NEWS | August 1, 2018

UC Davis Alzheimer's Disease Center hosts sleep-related lecture as part of series on Aug. 9


Kristine Yaffe from UC San Francisco will present “Time to Wake Up to Sleep and Alzheimer’s Disease” as part of an ongoing lecture series focused on healthy brain aging and dementia prevention. The lecture will take place Thursday, Aug. 9 at the UC Davis MIND Institute Auditorium, 2825 50th St., Sacramento from 6 – 7:30 p.m. The event is free but reservations are required.

Kristine Yaffe Kristine Yaffe

Yaffe is a professor of psychiatry, neurology and epidemiology and vice chair of research in psychiatry at UC San Francisco. She also serves as the chief of neuropsychiatry and director of the Memory Evaluation Clinic at the San Francisco Veterans Affairs Medical Center. Yaffe has been recognized by Thompson Reuters as one of the “World’s Most Influential Scientific Minds” and received the American Association for Geriatric Psychiatry Distinguished Scientist Award and the American Academy of Neurology Potamkin Prize.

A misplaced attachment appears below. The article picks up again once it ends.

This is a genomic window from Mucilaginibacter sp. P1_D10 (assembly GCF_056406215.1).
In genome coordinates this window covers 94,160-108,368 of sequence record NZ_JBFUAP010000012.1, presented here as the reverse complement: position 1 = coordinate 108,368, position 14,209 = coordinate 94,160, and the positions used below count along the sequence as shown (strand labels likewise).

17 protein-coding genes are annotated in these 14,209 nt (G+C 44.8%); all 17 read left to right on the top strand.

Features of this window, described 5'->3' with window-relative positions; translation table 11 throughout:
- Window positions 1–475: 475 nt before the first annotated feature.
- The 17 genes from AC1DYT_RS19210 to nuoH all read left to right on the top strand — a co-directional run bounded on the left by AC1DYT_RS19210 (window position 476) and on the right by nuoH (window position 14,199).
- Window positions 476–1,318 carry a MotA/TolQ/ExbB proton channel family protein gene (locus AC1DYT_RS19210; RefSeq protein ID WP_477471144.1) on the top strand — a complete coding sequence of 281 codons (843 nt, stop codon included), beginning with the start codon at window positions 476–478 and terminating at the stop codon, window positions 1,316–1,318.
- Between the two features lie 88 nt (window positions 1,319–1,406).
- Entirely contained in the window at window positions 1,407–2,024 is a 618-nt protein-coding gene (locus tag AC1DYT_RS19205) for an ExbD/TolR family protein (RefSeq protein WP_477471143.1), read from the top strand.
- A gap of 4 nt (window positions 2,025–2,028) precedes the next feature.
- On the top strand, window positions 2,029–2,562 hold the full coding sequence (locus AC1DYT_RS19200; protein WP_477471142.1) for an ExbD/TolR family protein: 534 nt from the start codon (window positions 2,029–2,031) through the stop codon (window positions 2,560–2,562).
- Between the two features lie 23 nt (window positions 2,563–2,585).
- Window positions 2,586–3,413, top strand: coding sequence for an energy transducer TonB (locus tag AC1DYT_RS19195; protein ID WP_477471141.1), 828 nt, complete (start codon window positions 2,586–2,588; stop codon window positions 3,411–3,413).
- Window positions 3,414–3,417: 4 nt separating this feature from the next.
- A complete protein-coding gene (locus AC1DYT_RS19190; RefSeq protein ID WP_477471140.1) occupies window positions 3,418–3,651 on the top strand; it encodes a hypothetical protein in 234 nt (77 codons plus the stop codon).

Yaffe’s research focuses on the epidemiology of cognitive aging. She is a leading expert in modifiable risk factors of dementia and has published more than 450 peer-reviewed articles. Yaffe’s talk will highlight how changes in sleep quality may increase the risk of developing dementia as we age. She also will discuss strategies to improve sleep and maintain cognitive health.

Additional lectures in the series include:

· Sept. 6 – Brain Health: Looking Back to Move Forward
Rachel Whitmer, chief of the Division of Epidemiology at UC Davis
· Oct. 11 – The Aging Mind: A Look Under the Hood
Denise Park, distinguished professor of behavioral and brain sciences at the University of Texas

For additional information, please visit or call 916-734-5728. To register for the event, visit and search “UC Davis Alzheimer’s Disease Center.”

For media inquiries, contact Dorsey Griffith at 916-734-9118 or

The UC Davis Alzheimer's Disease Center is one of only 27 research centers designated by the National Institutes of Health's National Institute on Aging. The center's goal is to translate research advances into improved diagnosis and treatment for patients while focusing on the long-term goal of finding a way to prevent or cure Alzheimer's disease. Also funded by the state of California, the center allows researchers to study the effects of the disease on a uniquely diverse population. For more information, visit